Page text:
And if your hands aren’t behind a fairing or handguards, get yourself some. Remember what we said about wind chill? Heated grips combined with handguards are the bomb, even if they’re not $150 ones like these:
Acerbis X-Tarmac Handguards – $153
Designed for on-road and dual sport motorcycles, these babies feature an electroluminescent flat light that’s easy to connect to a (12v) lighting system. It is trimmed with a semi transparent, removable spoiler that is designed to deflect cold air and rain.
Beyond that, I could write a treatise about great cold weather gloves, but why would I when I just did last October?A few of these are even meant to work with heated grips, ie., gloves with thinner palms.
Don’t forget your feet. The same people who make great cold-weather gloves make great cold-weather boots. For warm and dry, you can’t beat ones lined with Gore-Tex, which keep moisture out while letting your dogs breathe free. Find a sampler of great winter boots here.
5. Establish the base layer
Once you’ve established a windproof barrier between your body, your head, hands, and the elements, it’s time to address what goes underneath, where the blubber meets the road. Against your skin, you want something soft that wicks moisture away. Who among us has not felt the sting of icy sweat down the spine on a cold day? Okay, well I have, usually after picking up an adventure bike. There’s plenty of high-tech bike-specific gear around designed to do just that, such as the:
Alpinestars Ride Tech Winter Top – $100
This superhero-looking shirt uses a honeycomb open mesh structure that yields maximum heat and moisture exchange for optimal cold-weather comfort, says A’Stars, while the compression fit reduces muscle fatigue and allows you to ride harder and longer.
Also recommended: Under Armour cold weather base layers, and many other similar brands available at outdoor stores like REI, Bass Pro Shops, etc.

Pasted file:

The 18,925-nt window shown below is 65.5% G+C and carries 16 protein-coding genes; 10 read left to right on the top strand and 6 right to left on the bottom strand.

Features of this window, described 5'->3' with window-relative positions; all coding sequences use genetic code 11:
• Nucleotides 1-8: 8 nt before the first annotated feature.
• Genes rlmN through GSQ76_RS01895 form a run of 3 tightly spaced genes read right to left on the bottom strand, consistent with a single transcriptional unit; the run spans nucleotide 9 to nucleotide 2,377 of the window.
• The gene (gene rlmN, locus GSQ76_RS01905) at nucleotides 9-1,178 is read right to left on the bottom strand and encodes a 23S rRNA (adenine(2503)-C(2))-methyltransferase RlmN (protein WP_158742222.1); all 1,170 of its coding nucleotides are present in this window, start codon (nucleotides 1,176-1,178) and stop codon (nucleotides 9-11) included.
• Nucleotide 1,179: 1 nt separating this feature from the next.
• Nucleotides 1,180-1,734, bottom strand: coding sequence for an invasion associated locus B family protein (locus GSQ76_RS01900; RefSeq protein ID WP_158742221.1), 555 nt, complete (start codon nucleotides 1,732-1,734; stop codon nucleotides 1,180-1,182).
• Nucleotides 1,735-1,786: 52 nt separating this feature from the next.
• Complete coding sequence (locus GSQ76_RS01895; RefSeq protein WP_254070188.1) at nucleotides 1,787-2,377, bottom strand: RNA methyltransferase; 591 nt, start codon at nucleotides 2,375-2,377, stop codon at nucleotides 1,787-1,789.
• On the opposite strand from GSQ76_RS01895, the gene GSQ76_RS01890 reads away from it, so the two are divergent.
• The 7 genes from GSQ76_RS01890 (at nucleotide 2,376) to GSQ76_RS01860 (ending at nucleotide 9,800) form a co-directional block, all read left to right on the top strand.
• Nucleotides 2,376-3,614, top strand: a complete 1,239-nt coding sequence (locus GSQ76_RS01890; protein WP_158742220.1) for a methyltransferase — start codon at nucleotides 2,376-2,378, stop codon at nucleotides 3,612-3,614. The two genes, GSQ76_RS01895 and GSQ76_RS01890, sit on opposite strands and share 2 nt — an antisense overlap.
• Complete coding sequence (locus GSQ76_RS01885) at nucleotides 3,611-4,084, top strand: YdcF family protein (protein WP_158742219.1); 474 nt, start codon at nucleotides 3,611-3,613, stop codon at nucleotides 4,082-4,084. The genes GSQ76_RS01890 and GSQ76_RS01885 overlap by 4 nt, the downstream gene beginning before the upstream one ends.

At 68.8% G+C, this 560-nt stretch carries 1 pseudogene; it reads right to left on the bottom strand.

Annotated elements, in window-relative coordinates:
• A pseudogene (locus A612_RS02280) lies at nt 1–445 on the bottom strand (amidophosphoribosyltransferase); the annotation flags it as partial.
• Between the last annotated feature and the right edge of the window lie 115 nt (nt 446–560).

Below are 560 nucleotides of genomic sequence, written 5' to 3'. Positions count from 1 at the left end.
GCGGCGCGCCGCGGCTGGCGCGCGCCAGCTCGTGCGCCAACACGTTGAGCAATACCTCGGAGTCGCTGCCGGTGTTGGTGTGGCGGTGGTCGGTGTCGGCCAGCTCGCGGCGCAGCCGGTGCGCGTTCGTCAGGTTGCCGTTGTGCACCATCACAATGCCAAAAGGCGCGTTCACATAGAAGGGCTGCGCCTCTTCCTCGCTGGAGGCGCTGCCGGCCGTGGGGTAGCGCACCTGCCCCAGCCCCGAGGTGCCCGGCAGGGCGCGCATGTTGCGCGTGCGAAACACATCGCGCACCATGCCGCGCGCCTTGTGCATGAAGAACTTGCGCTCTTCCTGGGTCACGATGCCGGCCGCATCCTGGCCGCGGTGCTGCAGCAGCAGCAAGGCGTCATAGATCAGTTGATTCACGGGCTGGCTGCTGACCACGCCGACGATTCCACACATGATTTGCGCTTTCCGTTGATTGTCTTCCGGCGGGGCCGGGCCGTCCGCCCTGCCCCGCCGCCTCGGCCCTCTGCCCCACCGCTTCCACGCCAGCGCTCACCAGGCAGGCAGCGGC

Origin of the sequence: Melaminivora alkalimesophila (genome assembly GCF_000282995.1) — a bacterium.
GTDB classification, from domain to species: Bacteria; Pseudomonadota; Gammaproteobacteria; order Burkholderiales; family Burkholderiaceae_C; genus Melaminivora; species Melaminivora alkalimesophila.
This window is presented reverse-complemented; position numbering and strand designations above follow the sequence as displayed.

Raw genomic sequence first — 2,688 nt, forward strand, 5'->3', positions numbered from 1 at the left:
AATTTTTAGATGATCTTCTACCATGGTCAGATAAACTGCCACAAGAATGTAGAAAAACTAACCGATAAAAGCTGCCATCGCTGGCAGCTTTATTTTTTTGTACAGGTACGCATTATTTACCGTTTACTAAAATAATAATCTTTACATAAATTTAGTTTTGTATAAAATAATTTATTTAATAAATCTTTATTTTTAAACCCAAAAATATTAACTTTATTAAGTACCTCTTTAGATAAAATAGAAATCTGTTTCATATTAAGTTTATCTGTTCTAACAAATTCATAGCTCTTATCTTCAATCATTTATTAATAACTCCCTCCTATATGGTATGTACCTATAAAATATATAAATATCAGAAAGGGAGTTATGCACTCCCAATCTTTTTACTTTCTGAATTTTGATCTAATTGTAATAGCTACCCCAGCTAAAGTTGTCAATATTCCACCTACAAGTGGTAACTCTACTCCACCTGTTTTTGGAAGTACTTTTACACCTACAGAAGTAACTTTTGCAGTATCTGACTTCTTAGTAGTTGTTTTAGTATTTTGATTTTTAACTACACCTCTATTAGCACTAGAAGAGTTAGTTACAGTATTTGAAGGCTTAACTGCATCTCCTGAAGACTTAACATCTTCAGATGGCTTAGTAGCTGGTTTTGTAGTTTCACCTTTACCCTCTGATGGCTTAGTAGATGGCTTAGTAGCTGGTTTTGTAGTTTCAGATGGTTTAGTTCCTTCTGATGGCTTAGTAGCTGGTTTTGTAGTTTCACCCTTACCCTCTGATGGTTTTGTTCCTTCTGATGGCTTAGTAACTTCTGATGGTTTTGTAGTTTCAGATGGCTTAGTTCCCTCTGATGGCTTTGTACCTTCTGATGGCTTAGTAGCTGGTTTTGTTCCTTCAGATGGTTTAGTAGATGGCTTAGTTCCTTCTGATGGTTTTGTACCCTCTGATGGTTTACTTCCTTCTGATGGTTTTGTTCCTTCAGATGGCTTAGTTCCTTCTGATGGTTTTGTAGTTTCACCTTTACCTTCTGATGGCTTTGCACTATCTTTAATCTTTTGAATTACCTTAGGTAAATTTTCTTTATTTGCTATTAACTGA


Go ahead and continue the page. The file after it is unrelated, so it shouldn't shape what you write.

BMW Thermo Socks – $29
You don’t have to spend $29 for nice socks, but these babies are 50% wool anti-odor material with anatomically adjusted padded zones on ankles, heels and shins, integrated ventilation channels on the bottoms of your feet – and a padded gear lever zone. Hello.
6. Let’s get layered
Now that we’ve got a good moisture-wicking, comfortable base layer and a windproof waterproof outer perimeter established, the idea is to trap as much air inside as possible to maintain body heat, just like in a wetsuit but dry. Fleece is excellent.
Aerostich TLTec Wind Blocker Fleece Sweater – $127
Aerostich’s fleece is sublime, on and off the bike. This stuff packs way small and provides maximum layering versatility.
Fleece is great, but so are your old sweatpants and a flannel shirt or favorite sweater. The colder it is, the more layers of whatever you’ve got that’s soft and warm you put on. Simple, no?
7. Go electric!
The simplest, most effective way to stay warm when it’s cold is to wrap the heated grips concept around your whole body, with an electric vest or jacket. It’s such a brilliant idea, there are many electric options, including these. Also this jacket liner:
Gerbing 12V Heated Jacket Liner – $250
Was Gerbing the first? Not sure, but they’ve been around for a long time. I’ve always been able to get by with just a vest, but heated sleeves can’t hurt. The deal is, keeping your core warm lets your body (which is easily fooled) know all is well, which encourages it to keep pumping warm blood to your extremities. With a good vest plugged into your bike’s electrical system, the need for a lot of other layers and cold countermeasures is greatly reduced – though Gerbing and many others also make electric pants, socks and gloves. Behind a decent fairing and/or handguards, with an electric vest and heated grips, it’s possible to be toasty right down to freezing and beyond.
8. Emergency Cold Weather Countermeasures
My Hot Body Warmer Large – Hand & Foot Warmers 1 Box (10 Packs) – $17
Shove a couple of these down your front: Single use air-activated heat packs used in the Pyeongchang 2018 Winter Olympics and by the South Korean military, these extra large long-lasting disposable body warmers will provide warmth for for up to 15 hours. Environmentally safe and biodegradable. Also said to be excellent for menstrual cramps.
Alternatively, here are some quick hacks using items you can easily acquire if you’re in a pinch and caught out in the cold.
- Stuffing newspaper inside your outer layer is way better than nothing.
- The cheapest non-breathable plastic rain gear from Walmart, worn under a not windproof outer layer, will cut wind and help preserve body heat.
- Facebook friend tip: Latex gloves like your doctor wears (cheap and available everywhere) worn inside your gloves, will help your hands retain a lot more heat. Keep a pair under your seat.
- Facebook friend tip #2: When it’s unexpectedly cold, sticking your feet in grocery bags, then into your boots, helps a lot.
- Weird uncle Facebook tip: Pantyhose (do they still make them?) with eye and nostril holes can make a great emergency balaclava.
Cold Weather Riding Accessories Buyers Guide